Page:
Most species of giraffes aren’t considered endangered, but if you are a giraffe named Marius living in a Danish zoo, your days are probably numbered. Shortly after Copenhagen Zoo killed Marius, a young and healthy giraffe, Jyllands Park Zoo announced that it not only also has a giraffe named Marius, but that it is considering killing this giraffe as well.
The outrage over the first Marius’s death had hardly subsided when Jyllands Park, a zoo in the western part of Denmark, acknowledged similar intentions. According to zoo officials, a plan to breed giraffes on the premises would mean that Marius is no longer welcome since he lacks desirable genes.
At the moment, Marius lives at the Jyllands Park Zoo as a platonic companion to a fellow male giraffe. Zookeepers consider this other giraffe to have more diverse DNA, making him better suited for reproducing. If and when a female is brought in, Marius will have to be either relocated to another zoo or executed. After seven years in captivity, zookeepers say Marius would not survive if introduced to the wild.
“We will of course try to place him in a suitable zoo,” said Jesper Mohring-Jensen, a zoologist at Jyllands Park. “But if that is not possible, we might have to euthanize him.”
Many animal lovers rightfully object to the term “euthanize” in this instance. Since Marius is not suffering, putting him down would be an act of convenience rather than kindness.
Others are worried about Jyllands Park’s commitment to finding Marius a home, particularly since another zookeeper delivered a conflicting message. “We are completely behind Copenhagen and would have done the same,” said Janni Løjtved Poulsen. She added that her zoo would not be influenced if a similar protest movement were to emerge around this Marius.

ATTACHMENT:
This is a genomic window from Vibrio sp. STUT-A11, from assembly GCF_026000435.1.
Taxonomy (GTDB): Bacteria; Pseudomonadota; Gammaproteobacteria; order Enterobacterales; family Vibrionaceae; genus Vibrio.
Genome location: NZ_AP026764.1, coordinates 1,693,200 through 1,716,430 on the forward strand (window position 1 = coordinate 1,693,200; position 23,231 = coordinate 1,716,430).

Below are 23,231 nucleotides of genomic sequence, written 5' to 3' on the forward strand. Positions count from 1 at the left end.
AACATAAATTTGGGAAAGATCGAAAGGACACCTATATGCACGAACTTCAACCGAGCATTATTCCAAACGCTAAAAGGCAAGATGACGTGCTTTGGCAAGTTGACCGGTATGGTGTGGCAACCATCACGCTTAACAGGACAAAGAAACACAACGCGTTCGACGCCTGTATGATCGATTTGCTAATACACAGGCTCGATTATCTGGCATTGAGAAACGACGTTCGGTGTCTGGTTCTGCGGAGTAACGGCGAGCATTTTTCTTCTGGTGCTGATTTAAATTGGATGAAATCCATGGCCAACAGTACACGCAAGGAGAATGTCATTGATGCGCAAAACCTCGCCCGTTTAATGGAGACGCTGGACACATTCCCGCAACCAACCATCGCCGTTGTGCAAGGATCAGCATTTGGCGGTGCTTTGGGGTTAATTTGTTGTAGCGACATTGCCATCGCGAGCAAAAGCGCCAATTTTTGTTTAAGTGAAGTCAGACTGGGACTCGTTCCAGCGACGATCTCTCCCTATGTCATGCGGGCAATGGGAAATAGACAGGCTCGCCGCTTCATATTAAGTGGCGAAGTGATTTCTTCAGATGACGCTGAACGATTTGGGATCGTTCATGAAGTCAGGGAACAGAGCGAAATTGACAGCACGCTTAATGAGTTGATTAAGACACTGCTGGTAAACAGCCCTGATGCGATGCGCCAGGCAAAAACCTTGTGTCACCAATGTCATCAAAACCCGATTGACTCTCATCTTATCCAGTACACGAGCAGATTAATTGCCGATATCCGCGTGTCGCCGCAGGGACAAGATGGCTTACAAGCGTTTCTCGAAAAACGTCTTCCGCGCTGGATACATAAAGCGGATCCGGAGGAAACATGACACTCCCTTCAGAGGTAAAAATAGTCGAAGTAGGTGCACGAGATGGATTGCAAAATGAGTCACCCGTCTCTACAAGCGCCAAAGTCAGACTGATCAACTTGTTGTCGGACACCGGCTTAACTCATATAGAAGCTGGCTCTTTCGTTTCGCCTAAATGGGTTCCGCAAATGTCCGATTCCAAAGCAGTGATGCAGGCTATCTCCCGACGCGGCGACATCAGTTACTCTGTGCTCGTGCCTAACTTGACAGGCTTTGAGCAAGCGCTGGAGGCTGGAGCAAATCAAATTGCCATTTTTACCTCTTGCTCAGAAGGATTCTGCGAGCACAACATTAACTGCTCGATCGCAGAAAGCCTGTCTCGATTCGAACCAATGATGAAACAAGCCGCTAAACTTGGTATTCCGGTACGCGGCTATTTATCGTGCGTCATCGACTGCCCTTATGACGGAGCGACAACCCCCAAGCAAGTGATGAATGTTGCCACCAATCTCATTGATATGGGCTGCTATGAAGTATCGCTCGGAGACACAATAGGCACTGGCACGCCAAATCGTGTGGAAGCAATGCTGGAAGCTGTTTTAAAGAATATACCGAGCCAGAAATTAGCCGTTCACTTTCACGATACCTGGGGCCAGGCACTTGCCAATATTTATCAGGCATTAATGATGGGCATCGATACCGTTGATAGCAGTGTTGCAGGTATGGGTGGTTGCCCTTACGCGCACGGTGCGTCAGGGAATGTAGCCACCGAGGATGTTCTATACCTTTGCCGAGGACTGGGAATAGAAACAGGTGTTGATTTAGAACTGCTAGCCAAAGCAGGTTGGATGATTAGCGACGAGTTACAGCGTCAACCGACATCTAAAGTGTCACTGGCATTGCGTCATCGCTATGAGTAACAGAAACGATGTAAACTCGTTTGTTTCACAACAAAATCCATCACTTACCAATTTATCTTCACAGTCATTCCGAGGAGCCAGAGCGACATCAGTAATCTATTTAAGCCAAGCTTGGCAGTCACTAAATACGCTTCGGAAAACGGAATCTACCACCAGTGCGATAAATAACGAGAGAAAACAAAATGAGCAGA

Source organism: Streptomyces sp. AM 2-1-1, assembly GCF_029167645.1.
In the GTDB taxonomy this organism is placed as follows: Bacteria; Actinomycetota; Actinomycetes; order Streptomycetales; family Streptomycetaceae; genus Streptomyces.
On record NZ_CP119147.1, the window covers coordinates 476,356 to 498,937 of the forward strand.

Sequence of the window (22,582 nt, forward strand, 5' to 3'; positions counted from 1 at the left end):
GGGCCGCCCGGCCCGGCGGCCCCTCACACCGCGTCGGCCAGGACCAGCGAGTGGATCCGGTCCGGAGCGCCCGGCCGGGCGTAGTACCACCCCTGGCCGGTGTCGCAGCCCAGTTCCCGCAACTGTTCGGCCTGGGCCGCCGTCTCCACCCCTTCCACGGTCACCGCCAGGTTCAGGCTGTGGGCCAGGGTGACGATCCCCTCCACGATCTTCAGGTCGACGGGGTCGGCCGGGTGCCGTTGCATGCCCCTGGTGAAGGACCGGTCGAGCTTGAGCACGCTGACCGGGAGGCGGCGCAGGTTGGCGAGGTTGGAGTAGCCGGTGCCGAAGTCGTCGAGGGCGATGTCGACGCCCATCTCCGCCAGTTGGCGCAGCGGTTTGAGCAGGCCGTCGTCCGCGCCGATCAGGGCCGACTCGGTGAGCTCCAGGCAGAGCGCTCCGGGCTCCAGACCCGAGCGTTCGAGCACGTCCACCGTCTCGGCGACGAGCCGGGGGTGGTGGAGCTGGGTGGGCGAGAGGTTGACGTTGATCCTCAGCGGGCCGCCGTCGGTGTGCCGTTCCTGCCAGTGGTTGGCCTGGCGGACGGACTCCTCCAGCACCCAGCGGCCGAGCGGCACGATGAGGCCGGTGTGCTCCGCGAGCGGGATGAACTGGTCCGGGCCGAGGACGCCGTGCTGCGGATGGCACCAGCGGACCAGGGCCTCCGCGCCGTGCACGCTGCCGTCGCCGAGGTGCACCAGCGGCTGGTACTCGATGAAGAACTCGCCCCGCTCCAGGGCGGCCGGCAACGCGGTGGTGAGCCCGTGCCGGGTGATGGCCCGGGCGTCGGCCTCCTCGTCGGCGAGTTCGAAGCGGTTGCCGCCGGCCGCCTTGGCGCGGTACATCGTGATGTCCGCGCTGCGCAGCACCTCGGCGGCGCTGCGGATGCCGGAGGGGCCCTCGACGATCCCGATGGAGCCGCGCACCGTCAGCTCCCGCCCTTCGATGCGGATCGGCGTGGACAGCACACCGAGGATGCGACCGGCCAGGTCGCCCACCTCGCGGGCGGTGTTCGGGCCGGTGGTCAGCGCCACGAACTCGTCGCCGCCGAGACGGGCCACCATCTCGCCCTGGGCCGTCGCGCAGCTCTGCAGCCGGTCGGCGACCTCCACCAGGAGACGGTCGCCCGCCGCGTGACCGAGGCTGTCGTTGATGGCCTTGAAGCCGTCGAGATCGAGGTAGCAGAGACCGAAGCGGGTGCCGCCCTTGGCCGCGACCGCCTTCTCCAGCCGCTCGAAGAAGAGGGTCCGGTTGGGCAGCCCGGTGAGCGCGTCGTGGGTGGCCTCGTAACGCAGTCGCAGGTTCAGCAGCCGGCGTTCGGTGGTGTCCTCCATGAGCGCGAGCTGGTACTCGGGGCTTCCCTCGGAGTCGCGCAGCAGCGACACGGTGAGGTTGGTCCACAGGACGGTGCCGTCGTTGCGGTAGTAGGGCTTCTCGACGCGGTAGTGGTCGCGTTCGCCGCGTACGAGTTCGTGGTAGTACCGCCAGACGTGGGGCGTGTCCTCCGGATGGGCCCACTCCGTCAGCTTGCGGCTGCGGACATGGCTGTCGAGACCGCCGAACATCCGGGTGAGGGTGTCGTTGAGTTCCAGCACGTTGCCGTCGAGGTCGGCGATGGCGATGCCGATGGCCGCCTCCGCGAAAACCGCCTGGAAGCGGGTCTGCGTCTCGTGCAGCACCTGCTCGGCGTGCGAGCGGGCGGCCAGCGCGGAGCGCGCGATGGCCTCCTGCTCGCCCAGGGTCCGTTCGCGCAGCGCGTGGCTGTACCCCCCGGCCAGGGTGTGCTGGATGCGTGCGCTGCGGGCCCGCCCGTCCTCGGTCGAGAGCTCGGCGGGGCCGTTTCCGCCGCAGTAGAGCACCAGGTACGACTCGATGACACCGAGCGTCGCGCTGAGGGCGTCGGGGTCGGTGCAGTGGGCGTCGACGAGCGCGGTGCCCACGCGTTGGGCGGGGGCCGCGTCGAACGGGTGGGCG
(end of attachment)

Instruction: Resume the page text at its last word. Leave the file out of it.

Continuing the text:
Part of the controversy surrounding the now-deceased Marius is that he was shot in the head and then dissected in front of an audience of families and children for entertainment/education. Representatives for Jyllands Park say they are not yet sure whether they would take a similar course of action if it were to kill their own Marius.
The repetitive scenario begs another question – in a country with multiple words for “blonde”, why is there only one name for a giraffe? The fact that there are (or were) two Marius-es seems to be a coincidence. Marius is a common name in Denmark. Though the name literally means “male” in Latin, more recently the name seems to signify a death sentence.
Since Jyllands Park has no immediate arrangements to bring in a female, Marius will be safe at least for the short term. Given the number of international zoos that stepped forward to offer to adopt Cophenagen’s Marius, hopefully a successful transfer can be arranged when that time comes.
You can help put the pressure on Jyllands Park to spare Marius’s life by signing this petition. If the zoo sees just how many animal lovers are outraged by the death of a giraffe, it may go above and beyond the Copenhagen Zoo in order to avoid a swelling of negative publicity.
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